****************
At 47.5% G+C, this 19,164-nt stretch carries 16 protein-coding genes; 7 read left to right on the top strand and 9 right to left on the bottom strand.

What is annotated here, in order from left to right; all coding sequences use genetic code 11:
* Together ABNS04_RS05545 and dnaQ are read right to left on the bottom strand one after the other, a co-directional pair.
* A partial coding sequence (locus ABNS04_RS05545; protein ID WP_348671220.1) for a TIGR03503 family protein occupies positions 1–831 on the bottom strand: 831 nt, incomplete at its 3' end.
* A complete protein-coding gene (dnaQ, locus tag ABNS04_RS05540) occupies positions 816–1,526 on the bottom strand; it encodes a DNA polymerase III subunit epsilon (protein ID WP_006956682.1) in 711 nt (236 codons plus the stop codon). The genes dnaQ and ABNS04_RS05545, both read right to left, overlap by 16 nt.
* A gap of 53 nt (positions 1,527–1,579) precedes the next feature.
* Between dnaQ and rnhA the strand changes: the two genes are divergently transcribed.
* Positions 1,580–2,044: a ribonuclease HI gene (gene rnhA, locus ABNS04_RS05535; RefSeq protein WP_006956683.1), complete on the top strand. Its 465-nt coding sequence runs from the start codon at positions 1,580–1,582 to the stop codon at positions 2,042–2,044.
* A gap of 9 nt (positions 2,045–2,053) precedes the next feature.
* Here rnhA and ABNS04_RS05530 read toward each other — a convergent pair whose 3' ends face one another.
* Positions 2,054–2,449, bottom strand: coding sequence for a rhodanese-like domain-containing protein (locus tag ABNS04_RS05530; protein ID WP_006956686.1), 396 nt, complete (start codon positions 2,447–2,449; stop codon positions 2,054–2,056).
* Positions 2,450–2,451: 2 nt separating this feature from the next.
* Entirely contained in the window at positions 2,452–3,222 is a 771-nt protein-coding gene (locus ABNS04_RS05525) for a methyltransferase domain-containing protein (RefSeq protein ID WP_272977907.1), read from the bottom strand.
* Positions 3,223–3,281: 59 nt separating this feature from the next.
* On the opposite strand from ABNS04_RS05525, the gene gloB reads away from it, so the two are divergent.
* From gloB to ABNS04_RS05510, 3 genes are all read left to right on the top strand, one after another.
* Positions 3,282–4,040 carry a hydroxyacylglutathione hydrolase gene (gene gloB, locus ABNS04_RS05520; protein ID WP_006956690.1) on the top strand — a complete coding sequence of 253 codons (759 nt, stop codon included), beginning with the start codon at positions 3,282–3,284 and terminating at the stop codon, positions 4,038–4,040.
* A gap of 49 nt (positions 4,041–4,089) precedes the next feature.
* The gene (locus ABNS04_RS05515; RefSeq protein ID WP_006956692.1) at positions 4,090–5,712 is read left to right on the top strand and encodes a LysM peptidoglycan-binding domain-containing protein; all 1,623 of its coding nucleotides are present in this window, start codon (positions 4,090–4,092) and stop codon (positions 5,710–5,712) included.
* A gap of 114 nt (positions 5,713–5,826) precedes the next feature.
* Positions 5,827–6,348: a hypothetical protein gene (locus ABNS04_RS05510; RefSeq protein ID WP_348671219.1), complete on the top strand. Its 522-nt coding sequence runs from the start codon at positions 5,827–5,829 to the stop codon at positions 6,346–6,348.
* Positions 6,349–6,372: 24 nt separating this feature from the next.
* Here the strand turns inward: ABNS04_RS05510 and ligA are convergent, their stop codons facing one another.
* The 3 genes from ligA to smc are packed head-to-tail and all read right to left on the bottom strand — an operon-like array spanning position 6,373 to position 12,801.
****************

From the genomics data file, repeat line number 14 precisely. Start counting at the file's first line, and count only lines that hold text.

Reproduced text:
* Positions 3,223–3,281: 59 nt separating this feature from the next.